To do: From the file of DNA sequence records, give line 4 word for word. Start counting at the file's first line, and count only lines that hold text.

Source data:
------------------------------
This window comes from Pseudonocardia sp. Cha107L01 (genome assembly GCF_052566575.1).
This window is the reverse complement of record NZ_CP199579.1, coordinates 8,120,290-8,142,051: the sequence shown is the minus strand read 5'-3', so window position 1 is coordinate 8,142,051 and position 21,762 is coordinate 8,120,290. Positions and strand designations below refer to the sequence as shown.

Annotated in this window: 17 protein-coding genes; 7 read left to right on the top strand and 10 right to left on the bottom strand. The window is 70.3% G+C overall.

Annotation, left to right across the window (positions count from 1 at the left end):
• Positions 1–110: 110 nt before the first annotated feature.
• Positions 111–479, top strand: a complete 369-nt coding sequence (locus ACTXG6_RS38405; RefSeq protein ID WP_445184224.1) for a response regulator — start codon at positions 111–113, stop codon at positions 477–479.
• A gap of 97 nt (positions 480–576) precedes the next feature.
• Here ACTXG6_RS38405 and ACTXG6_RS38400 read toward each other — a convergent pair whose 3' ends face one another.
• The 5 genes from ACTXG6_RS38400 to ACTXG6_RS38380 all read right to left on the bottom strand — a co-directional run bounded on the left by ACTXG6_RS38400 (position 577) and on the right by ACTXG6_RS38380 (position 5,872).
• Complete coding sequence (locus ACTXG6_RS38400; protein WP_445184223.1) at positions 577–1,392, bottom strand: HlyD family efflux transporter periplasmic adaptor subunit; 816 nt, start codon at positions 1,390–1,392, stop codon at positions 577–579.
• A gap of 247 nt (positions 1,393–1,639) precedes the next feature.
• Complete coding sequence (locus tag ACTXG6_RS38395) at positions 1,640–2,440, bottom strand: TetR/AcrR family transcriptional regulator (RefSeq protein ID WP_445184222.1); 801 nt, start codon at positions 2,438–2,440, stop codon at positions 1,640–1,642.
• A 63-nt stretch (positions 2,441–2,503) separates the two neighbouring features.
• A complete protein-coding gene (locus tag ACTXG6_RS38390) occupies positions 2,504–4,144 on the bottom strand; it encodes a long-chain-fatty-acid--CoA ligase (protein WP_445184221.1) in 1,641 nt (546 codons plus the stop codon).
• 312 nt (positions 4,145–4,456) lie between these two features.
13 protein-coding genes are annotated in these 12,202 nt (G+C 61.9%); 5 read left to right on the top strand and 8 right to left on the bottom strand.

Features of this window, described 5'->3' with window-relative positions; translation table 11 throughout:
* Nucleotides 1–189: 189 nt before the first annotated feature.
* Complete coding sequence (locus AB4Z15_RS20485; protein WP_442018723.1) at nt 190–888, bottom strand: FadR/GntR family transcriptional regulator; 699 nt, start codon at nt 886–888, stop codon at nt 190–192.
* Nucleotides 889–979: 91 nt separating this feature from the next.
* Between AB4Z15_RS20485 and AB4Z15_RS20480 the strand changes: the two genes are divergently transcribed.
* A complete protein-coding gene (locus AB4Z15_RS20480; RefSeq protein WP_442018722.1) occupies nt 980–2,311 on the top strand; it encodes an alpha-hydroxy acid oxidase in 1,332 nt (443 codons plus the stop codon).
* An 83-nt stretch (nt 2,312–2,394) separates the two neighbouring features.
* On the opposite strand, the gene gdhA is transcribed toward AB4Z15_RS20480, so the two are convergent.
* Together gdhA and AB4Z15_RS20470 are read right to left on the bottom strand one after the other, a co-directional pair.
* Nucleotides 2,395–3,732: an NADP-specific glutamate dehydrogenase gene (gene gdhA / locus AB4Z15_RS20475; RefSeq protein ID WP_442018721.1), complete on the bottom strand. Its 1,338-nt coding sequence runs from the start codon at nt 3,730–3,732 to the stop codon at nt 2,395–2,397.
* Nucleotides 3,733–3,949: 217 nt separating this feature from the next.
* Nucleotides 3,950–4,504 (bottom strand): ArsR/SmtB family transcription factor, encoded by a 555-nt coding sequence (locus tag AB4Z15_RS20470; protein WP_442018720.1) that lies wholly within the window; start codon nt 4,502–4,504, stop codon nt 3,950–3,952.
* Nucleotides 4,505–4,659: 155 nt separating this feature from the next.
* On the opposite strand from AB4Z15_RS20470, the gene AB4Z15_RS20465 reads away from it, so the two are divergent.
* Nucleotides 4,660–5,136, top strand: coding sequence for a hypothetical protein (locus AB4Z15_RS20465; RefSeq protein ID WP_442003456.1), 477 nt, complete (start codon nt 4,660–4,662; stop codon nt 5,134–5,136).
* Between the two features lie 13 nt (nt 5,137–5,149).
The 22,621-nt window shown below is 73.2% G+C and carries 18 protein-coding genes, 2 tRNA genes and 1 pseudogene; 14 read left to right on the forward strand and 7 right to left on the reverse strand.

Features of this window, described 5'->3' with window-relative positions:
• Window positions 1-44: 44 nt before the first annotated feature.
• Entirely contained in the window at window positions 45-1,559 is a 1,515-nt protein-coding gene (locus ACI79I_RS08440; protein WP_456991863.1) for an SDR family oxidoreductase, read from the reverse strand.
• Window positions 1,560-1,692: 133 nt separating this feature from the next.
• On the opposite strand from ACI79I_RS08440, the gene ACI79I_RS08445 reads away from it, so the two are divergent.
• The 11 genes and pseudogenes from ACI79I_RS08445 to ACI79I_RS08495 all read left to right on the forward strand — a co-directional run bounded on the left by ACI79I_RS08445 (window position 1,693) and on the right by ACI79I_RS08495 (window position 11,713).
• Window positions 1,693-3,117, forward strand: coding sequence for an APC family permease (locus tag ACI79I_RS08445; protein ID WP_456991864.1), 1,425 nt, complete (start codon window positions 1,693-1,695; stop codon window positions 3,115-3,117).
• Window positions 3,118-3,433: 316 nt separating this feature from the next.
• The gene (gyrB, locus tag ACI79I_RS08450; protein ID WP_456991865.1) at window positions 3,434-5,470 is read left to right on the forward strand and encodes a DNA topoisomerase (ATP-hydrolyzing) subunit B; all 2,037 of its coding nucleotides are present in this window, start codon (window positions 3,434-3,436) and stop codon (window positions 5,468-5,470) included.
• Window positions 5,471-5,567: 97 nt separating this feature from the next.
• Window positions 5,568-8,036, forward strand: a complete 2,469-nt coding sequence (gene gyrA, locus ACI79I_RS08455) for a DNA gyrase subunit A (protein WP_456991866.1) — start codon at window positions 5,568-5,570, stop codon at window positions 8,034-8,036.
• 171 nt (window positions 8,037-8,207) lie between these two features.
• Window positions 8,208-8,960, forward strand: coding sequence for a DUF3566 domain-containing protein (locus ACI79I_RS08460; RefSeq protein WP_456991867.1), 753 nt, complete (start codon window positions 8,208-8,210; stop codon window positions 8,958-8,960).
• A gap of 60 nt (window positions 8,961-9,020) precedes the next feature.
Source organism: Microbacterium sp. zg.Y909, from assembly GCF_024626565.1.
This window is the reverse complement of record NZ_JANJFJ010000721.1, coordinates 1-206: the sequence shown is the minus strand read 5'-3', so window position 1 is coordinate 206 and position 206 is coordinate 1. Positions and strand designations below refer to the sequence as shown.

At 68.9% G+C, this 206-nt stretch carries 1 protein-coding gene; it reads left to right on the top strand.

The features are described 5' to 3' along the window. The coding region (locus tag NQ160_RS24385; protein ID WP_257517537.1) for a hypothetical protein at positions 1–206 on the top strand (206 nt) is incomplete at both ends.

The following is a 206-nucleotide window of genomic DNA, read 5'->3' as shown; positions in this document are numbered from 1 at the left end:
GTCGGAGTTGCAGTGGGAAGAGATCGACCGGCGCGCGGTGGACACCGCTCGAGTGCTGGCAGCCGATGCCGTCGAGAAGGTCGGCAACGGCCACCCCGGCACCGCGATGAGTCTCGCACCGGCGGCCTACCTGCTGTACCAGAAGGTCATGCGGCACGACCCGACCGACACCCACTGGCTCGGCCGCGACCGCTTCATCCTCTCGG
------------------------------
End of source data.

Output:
Annotation, left to right across the window (positions count from 1 at the left end):